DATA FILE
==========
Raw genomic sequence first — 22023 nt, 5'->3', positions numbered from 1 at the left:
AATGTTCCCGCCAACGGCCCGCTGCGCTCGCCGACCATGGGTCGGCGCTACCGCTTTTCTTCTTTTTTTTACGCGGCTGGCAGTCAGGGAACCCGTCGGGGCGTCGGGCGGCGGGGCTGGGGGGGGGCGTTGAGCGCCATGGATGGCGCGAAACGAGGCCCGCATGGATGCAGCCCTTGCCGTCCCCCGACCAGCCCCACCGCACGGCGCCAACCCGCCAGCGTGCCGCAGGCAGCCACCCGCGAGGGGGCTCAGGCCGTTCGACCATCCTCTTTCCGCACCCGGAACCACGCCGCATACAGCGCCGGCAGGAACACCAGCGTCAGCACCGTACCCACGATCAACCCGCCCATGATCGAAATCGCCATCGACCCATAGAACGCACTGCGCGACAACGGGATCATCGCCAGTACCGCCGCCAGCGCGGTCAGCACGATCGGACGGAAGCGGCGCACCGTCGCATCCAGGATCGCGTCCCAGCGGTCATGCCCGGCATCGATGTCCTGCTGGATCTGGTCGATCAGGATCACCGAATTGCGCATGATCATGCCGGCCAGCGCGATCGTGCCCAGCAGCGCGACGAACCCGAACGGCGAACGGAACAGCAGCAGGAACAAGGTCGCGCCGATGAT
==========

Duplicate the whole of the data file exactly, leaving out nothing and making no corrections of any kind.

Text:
Raw genomic sequence first — 22023 nt, 5'->3', positions numbered from 1 at the left:
AATGTTCCCGCCAACGGCCCGCTGCGCTCGCCGACCATGGGTCGGCGCTACCGCTTTTCTTCTTTTTTTTACGCGGCTGGCAGTCAGGGAACCCGTCGGGGCGTCGGGCGGCGGGGCTGGGGGGGGGCGTTGAGCGCCATGGATGGCGCGAAACGAGGCCCGCATGGATGCAGCCCTTGCCGTCCCCCGACCAGCCCCACCGCACGGCGCCAACCCGCCAGCGTGCCGCAGGCAGCCACCCGCGAGGGGGCTCAGGCCGTTCGACCATCCTCTTTCCGCACCCGGAACCACGCCGCATACAGCGCCGGCAGGAACACCAGCGTCAGCACCGTACCCACGATCAACCCGCCCATGATCGAAATCGCCATCGACCCATAGAACGCACTGCGCGACAACGGGATCATCGCCAGTACCGCCGCCAGCGCGGTCAGCACGATCGGACGGAAGCGGCGCACCGTCGCATCCAGGATCGCGTCCCAGCGGTCATGCCCGGCATCGATGTCCTGCTGGATCTGGTCGATCAGGATCACCGAATTGCGCATGATCATGCCGGCCAGCGCGATCGTGCCCAGCAGCGCGACGAACCCGAACGGCGAACGGAACAGCAGCAGGAACAAGGTCGCGCCGATGAT